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I really don't mind the workers and their rigs

I am always happy to see the workers; they support my Social Security. :)

 

Many years ago my dad, a sheet metal worker, lived part time in a tent trailer while installing ductwork and gutters on a series of nursing homes. I'm glad his neighbors accepted his need to be there.

 

Plus, Escapees owes its existence to a desire to support traveling construction workers. So, we are all benefitting from them. Without those roots this grand organization would not be here for us today.

 

Linda Sand

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I really don't mind the workers and their rigs, I just wish they would be a lot neater around their rigs. Everyone needs to work and this is their work.

 

I apologize , on behalf of all workers who finish a 12 hour shift, travel to & from location, prepare meals to end today and sustain tomorrow, without giving consideration to those passing by who may feel my collection of "things" is unsightly. The collection, has in the past, included recyclables for my kids, bags of dirty coveralls and clothes, a collection of propane tanks waiting their turn to supply the trailer or to be refilled, but never rubish or refuse. Trailer size is often a limiting factor in what can be stored inside, so I also apologize for using a small, or beat-up unit. It only needs to keep me and my things dry, and have a cool place for a jug of milk.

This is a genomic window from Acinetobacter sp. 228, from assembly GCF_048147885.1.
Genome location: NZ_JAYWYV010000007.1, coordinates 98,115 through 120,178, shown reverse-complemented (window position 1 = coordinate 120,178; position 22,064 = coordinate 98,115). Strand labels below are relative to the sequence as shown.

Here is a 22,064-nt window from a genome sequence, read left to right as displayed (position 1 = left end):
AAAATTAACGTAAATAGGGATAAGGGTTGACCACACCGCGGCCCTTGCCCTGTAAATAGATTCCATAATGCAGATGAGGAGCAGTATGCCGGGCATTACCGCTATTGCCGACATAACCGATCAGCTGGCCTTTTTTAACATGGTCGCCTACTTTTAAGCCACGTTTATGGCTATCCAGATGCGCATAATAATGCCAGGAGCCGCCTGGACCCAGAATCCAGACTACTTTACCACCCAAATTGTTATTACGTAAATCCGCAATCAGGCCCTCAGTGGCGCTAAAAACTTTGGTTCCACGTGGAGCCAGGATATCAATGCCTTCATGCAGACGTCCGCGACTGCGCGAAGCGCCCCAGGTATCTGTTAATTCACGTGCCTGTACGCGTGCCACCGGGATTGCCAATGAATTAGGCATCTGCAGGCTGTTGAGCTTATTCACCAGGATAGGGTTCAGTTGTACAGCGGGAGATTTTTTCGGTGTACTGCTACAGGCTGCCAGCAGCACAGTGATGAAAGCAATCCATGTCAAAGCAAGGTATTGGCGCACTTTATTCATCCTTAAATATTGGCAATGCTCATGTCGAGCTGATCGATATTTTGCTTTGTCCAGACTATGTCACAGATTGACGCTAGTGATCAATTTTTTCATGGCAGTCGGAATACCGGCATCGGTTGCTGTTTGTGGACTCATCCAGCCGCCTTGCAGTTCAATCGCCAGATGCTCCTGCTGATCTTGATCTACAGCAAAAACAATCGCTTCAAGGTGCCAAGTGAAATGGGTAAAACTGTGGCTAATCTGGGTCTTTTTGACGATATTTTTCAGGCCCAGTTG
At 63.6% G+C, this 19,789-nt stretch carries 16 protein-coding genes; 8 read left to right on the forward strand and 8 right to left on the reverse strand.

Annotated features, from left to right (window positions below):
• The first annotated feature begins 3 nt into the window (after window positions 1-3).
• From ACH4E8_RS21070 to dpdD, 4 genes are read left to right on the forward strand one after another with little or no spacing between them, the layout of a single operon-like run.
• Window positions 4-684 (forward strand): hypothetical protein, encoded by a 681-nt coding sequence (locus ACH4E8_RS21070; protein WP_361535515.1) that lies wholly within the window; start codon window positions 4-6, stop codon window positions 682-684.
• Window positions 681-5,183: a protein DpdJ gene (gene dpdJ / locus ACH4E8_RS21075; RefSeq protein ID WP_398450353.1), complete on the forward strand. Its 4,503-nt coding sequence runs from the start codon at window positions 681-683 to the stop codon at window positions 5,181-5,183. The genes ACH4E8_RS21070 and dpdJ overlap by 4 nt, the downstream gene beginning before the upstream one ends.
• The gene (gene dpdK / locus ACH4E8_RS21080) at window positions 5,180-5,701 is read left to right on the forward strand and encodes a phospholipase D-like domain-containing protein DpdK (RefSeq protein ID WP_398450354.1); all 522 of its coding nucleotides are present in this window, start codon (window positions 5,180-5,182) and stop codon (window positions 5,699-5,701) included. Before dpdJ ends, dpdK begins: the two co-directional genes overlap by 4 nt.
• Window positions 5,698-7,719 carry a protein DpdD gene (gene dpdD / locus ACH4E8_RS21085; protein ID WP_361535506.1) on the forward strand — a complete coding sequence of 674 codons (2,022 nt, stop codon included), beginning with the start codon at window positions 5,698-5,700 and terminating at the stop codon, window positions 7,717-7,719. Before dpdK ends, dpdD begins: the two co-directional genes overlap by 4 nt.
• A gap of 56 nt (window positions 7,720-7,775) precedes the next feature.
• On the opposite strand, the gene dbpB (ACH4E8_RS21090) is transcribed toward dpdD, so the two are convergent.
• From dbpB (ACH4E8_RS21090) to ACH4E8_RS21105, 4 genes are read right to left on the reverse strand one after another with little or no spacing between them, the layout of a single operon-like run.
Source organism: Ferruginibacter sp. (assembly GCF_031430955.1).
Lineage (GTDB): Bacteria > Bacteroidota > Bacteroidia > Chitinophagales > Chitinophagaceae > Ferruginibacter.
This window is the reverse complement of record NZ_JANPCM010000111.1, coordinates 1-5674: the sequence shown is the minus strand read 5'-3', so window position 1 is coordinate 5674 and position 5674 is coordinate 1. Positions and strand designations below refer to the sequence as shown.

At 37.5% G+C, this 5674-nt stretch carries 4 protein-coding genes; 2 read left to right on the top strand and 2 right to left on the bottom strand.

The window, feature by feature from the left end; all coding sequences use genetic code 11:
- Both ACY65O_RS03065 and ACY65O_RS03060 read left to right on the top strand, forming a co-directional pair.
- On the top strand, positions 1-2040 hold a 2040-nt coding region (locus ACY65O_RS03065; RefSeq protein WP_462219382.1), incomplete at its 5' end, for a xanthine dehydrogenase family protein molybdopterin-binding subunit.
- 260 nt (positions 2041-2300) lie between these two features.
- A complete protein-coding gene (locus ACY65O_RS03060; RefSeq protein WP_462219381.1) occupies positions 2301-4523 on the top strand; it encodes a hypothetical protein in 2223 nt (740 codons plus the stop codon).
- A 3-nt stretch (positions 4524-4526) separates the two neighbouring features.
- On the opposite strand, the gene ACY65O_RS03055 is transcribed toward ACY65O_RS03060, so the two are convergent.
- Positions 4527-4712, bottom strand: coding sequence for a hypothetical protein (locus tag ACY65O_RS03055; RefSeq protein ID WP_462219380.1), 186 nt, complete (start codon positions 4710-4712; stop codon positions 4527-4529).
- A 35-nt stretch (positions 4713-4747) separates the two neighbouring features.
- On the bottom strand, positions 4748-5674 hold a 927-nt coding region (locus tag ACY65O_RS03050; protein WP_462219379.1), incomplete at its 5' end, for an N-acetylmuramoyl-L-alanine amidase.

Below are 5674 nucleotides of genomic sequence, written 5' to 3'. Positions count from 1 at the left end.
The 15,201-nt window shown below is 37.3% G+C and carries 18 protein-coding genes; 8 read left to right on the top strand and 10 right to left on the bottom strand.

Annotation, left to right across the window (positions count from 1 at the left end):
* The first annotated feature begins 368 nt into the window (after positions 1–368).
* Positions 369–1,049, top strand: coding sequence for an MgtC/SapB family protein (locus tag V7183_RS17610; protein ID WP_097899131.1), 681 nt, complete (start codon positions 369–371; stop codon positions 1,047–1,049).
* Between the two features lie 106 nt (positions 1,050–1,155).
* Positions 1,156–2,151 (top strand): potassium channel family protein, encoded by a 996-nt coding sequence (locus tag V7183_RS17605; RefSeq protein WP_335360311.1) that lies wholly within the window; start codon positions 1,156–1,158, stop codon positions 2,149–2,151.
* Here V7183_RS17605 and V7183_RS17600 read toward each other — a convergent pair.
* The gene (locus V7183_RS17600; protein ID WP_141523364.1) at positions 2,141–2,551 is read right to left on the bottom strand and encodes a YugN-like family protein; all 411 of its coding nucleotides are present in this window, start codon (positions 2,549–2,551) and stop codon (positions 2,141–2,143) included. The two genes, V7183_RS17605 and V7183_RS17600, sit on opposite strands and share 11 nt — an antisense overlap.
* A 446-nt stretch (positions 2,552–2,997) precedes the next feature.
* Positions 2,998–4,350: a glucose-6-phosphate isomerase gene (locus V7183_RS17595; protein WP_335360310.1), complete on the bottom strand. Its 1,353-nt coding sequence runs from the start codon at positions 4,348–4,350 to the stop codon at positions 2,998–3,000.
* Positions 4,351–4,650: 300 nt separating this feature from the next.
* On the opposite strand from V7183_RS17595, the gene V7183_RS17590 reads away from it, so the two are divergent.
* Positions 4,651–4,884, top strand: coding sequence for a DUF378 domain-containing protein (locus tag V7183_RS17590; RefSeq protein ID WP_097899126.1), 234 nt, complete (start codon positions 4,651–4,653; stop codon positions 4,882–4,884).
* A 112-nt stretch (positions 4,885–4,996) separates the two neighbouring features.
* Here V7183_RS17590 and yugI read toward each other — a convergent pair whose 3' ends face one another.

I have always maintained contact with staff, and have been repeatedly reassured that my collections weren't a problem. Please stop in and offer a quick meal, or packaged sandwiches. The time that will free up will be very welcome.

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There is no reason to be sarcastic. I worked 10 hour days, raised kids, took care of a house and yard(1/2 acre), went on business trips for days, and went to college at night(no online college in those days). Let me tell you it is a lot easier to take care of a small trailer and a small site. I was exhausted most of the time but the house was neat, the yard was neat, and we made it to church each week.

 

As in towns I feel cgs should have maintenance stds. I don't agree with the 10 year rule, but a well maintained trailer is always acceptable.

 

How many of us have passed campgrounds because of what they look like, many, probably including you. If we didn't have certain standards a site like rvparkreviews would not exist.

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No sarcasm intended, just simple facts of life.RVParkReviews doesn't exist to determine if a park on your chosen route has travelling workers or not. It's intended to allow you to determine if a park is suitable for your requirements, such as whether the lawn is cut short enough, or the pool is the right temperature. Please don't take this as a personal attack, but the griping about "workers" is beginning to grate on my nerves. It seems to be on the increase, in more than one sub-forum. I'd love to be retired, and have nothing better to do than sniff about "those people", but probably won't, even when retired. I'd more likely the old guy setting up a burger supper for the boys.